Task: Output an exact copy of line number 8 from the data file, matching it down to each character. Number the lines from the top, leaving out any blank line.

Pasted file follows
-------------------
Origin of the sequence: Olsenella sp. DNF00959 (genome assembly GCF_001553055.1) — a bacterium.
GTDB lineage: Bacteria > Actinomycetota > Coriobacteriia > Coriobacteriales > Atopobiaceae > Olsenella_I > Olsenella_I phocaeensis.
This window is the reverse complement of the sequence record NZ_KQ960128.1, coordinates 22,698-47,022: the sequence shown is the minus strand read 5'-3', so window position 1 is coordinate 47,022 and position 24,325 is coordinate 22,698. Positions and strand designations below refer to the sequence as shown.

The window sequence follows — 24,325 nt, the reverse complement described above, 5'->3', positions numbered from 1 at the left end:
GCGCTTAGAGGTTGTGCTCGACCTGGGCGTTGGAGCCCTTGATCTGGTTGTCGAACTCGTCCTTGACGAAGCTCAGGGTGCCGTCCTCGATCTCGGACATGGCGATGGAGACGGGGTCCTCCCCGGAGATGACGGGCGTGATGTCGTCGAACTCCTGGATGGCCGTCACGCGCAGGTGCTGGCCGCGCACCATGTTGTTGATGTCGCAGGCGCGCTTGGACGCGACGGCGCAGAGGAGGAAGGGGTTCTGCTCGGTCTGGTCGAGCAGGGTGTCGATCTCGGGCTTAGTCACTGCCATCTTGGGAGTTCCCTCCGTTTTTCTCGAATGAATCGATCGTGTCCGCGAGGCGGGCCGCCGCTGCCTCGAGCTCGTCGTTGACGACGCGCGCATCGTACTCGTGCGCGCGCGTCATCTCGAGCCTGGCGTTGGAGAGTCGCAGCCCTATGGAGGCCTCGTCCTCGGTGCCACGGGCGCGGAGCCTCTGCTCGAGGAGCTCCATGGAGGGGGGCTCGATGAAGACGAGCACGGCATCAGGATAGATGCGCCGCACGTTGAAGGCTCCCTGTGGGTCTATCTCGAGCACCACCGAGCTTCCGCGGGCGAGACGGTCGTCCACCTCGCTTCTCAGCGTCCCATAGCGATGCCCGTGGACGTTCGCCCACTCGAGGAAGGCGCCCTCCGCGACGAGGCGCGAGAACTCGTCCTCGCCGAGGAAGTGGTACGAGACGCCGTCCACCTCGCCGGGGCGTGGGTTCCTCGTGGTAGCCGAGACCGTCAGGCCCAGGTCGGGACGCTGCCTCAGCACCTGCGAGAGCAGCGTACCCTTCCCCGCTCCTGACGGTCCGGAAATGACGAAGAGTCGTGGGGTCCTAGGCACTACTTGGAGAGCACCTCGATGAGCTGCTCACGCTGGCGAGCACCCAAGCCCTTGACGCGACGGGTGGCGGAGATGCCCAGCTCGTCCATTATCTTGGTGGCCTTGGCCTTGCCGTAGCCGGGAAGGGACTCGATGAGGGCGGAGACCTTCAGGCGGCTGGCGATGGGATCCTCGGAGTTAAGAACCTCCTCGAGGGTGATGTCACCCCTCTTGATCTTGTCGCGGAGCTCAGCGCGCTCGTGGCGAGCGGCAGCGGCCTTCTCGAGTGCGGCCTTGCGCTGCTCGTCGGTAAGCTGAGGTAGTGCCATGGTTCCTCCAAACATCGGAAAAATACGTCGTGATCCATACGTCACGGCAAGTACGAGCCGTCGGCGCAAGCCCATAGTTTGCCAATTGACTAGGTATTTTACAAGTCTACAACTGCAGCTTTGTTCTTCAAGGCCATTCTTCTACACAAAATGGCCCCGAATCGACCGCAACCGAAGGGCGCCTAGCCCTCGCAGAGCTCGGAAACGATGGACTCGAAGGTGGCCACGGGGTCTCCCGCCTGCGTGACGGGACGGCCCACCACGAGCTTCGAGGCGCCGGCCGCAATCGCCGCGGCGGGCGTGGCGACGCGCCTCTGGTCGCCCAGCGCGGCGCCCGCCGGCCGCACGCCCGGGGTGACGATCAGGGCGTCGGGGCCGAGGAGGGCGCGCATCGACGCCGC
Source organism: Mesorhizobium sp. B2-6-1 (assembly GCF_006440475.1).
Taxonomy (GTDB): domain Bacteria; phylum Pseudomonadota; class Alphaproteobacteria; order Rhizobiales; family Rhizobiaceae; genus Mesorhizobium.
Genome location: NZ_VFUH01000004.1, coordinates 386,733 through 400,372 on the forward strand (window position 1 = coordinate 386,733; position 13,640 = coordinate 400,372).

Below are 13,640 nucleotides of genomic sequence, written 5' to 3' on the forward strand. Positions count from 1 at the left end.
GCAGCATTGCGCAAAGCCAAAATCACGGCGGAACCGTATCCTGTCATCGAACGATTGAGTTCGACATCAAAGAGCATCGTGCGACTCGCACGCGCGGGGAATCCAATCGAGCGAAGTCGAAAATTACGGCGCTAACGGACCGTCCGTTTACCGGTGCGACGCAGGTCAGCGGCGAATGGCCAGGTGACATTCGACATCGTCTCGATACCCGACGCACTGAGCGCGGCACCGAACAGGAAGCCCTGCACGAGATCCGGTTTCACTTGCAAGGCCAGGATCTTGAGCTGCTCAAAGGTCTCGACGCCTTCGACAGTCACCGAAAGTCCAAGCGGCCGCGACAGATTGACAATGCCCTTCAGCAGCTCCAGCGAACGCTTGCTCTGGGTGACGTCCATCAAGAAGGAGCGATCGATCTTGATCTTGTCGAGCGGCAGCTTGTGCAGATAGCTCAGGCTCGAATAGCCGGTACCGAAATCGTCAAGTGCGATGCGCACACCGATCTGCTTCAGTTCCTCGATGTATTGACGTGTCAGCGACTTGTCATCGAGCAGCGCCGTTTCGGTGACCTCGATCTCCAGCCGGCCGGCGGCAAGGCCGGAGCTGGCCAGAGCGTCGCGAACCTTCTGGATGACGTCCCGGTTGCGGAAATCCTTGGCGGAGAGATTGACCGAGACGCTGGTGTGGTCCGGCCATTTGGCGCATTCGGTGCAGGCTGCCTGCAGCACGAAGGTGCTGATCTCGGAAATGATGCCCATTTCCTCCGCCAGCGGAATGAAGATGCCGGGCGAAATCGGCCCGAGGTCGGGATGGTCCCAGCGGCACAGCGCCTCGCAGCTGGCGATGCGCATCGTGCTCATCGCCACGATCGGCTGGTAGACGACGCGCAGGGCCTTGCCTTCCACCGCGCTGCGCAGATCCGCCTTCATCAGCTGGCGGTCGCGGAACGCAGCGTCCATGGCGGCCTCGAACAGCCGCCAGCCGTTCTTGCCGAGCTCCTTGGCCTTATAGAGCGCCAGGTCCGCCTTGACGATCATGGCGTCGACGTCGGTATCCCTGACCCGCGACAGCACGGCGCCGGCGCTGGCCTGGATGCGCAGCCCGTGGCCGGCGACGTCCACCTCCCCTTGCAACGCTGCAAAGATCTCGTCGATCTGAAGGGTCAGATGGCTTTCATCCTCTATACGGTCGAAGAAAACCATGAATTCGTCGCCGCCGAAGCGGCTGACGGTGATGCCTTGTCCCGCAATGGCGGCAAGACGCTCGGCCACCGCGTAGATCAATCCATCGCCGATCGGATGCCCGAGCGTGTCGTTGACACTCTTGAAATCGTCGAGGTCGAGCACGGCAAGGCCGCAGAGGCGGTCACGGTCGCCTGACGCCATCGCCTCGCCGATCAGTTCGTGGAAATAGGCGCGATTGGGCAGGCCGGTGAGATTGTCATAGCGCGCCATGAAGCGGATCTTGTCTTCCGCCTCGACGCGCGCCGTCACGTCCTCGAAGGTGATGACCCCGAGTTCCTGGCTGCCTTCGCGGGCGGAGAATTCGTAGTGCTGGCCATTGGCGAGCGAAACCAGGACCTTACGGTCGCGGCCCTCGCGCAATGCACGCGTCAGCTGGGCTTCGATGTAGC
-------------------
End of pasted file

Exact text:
Genome location: NZ_VFUH01000004.1, coordinates 386,733 through 400,372 on the forward strand (window position 1 = coordinate 386,733; position 13,640 = coordinate 400,372).